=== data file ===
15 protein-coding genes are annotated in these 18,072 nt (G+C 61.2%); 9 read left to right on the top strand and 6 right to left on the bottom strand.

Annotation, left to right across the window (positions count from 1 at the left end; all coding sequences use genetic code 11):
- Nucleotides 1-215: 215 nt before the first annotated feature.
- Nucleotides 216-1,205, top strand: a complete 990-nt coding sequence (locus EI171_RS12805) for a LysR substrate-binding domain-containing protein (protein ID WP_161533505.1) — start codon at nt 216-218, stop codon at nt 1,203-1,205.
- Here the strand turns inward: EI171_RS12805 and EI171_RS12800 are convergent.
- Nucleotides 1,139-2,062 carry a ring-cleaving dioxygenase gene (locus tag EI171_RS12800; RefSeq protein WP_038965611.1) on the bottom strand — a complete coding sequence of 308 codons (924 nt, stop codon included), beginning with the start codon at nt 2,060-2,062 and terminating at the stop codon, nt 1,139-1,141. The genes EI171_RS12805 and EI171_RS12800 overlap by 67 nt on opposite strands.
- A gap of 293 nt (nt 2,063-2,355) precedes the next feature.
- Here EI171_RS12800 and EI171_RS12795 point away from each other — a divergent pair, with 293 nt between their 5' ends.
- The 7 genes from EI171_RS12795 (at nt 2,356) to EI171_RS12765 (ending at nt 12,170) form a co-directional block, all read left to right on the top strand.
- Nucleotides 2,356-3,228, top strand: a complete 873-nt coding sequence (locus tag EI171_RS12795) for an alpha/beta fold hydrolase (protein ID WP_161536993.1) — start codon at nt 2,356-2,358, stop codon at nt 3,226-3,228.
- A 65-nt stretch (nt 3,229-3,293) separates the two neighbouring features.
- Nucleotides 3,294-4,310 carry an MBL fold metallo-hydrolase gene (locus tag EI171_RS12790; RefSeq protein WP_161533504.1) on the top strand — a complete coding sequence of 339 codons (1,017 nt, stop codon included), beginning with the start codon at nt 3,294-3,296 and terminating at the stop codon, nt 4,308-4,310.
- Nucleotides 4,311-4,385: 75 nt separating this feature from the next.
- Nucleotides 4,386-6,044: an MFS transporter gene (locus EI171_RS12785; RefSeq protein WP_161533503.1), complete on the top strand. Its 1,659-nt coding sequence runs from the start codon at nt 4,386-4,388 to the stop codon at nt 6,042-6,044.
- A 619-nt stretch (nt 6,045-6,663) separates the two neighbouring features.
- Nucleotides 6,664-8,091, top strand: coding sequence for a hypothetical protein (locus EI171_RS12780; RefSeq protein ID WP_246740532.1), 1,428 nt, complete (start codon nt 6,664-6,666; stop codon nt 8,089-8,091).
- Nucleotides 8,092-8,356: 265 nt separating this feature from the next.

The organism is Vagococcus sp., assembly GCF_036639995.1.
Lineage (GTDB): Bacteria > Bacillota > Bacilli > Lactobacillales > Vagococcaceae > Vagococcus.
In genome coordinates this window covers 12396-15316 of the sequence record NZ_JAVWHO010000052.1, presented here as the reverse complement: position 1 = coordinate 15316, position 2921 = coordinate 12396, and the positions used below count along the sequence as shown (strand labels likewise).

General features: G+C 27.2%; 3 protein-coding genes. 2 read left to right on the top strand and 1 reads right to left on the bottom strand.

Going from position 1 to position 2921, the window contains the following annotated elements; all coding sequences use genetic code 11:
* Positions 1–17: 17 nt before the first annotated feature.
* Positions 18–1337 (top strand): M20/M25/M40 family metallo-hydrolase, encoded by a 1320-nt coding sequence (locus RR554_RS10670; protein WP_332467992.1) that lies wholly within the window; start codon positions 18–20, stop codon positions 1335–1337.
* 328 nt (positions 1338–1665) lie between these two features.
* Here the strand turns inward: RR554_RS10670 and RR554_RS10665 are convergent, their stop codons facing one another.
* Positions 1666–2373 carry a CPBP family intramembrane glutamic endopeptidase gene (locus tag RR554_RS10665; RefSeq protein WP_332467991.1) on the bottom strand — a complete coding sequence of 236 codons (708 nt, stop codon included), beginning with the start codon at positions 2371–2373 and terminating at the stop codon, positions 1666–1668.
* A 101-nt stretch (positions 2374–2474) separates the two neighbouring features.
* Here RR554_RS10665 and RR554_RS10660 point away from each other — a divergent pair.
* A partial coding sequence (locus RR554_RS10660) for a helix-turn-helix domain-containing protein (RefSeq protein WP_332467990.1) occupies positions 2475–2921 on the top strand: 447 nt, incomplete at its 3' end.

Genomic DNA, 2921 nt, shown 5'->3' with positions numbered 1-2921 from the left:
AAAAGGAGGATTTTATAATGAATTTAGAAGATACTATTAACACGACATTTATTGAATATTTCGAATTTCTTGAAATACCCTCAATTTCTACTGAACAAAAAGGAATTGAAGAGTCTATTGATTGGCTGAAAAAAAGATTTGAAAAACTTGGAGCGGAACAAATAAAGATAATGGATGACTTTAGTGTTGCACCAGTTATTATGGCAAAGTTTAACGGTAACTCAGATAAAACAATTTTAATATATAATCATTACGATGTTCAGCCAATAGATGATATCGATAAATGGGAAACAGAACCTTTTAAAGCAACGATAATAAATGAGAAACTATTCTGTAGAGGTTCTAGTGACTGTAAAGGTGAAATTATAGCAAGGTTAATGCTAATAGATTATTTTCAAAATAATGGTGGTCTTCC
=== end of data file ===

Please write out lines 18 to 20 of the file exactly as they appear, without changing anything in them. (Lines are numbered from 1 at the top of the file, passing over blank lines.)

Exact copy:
The organism is Vagococcus sp., assembly GCF_036639995.1.
Lineage (GTDB): Bacteria > Bacillota > Bacilli > Lactobacillales > Vagococcaceae > Vagococcus.
In genome coordinates this window covers 12396-15316 of the sequence record NZ_JAVWHO010000052.1, presented here as the reverse complement: position 1 = coordinate 15316, position 2921 = coordinate 12396, and the positions used below count along the sequence as shown (strand labels likewise).